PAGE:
Commodity supercomputing, was: Re: NDAs Re: [Beowulf] Nvidia, cuda, tesla and... where's my double floating point?

Perry E. Metzger perry at piermont.com
Tue Jul 1 10:44:48 EDT 2008


Joe Landman <landman at scalableinformatics.com> writes:
> I see a curious phenomenon going on in crash simulation and NVH.  We
> see an increasing "decoupling" if you will, between the detailed
> issues of simulation and coding, and the end user using the simulation
> system. That is, the users may know the engineering side, but don't
> seem to grasp the finer aspects of the simulation ... what to take as
> reasonably accurate, and what to grasp might not be.
>
> I don't see this in chemistry, in large part due to many of the users
> also writing their own software.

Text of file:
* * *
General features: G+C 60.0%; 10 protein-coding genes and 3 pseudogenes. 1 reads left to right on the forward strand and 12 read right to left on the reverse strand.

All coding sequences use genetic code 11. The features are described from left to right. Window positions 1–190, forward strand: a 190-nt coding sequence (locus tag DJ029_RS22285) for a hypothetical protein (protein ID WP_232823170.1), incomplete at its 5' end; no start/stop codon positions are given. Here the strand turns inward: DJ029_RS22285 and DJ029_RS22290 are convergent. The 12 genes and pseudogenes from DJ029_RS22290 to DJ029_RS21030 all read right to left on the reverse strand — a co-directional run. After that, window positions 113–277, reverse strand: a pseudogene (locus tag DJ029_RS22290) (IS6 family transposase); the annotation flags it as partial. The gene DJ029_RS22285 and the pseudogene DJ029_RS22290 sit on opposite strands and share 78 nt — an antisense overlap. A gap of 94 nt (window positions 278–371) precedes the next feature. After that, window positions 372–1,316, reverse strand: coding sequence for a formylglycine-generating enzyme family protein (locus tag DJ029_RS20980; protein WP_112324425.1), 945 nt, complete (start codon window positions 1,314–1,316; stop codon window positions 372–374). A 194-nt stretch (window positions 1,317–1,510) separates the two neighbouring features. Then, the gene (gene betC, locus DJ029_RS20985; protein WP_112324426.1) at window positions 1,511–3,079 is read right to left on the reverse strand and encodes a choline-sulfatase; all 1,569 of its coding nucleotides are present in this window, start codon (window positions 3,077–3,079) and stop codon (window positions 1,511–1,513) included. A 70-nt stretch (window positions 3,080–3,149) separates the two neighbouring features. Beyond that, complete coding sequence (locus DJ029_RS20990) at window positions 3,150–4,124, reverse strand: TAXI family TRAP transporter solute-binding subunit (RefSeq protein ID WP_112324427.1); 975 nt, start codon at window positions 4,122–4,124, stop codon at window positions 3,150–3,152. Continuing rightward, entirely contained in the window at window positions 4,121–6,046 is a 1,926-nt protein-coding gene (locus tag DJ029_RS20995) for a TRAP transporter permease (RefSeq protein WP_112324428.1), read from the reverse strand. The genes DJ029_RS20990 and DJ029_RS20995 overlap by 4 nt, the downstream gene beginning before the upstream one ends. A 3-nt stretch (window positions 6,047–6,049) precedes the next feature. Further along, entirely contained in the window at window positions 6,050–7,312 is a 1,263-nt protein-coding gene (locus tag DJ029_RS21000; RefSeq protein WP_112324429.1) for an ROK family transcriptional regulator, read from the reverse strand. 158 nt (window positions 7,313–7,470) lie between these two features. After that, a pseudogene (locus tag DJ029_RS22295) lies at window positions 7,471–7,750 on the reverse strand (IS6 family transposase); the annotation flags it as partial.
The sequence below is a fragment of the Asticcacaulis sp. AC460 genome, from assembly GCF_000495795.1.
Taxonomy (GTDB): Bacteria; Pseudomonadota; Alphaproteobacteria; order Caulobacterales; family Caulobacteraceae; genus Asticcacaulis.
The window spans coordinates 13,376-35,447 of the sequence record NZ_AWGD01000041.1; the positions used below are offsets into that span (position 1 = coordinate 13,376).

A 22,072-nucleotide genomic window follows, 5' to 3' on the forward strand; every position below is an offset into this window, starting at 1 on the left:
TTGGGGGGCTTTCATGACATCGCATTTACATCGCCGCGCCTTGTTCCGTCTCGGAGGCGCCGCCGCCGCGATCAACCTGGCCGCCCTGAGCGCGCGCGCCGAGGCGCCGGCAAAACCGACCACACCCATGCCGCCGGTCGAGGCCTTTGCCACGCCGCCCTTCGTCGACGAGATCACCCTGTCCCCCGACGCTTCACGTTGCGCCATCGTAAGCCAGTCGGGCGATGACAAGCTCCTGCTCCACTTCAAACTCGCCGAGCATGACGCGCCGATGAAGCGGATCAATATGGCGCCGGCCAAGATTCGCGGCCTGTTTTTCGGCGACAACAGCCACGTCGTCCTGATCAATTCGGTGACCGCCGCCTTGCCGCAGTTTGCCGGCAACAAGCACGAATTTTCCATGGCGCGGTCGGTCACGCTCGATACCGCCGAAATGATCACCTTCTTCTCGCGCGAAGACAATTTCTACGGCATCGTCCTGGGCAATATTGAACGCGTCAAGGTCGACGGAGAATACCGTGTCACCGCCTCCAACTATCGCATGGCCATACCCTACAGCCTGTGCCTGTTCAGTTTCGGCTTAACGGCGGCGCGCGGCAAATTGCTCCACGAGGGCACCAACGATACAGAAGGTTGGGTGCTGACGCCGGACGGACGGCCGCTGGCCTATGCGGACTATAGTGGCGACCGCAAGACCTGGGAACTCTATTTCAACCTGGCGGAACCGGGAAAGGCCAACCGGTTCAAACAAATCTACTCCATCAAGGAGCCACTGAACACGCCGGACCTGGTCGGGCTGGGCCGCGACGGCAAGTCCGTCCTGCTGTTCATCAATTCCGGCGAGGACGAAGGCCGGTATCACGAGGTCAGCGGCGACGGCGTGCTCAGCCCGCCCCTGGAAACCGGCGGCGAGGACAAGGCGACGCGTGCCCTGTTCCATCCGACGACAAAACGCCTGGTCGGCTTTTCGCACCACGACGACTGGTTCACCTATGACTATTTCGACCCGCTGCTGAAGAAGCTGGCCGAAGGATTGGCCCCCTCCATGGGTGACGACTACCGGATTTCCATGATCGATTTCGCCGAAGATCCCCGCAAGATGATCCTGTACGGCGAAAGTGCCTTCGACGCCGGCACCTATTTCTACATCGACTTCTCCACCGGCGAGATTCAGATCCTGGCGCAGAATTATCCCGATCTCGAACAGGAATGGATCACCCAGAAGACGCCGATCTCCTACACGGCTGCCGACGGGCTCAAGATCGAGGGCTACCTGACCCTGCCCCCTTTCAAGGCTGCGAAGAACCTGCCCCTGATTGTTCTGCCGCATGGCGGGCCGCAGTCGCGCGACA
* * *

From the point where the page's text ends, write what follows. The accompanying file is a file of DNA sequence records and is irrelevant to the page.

On the contrary. I know computational chemistry specialists who
worry about users of the common commercial software (Gaussian,
Jaguar, etc.) not knowing what to believe and what not to
believe in the output.

Since I've seen people in synthetic organic labs running the
simulation software to design possible synthetic pathways without
understanding the software, I think this worry is perfectly valid. The
overwhelming majority of users are not computational chemists at all
-- they're ordinary organic chemists, and they don't have a good gut
feel for what the limitations of the tools are.

I know of very few users of computational chemistry software who roll
their own. Try reading the computational chemistry mailing lists for a
little while, or reading the journals, and you'll get a feel for what
the average user is like. There might be a lot of people writing
software out there, but there are vastly more who just want to get
answers and don't understand how the programs work at all.


Perry
-- 
Perry E. Metzger		perry at piermont.com
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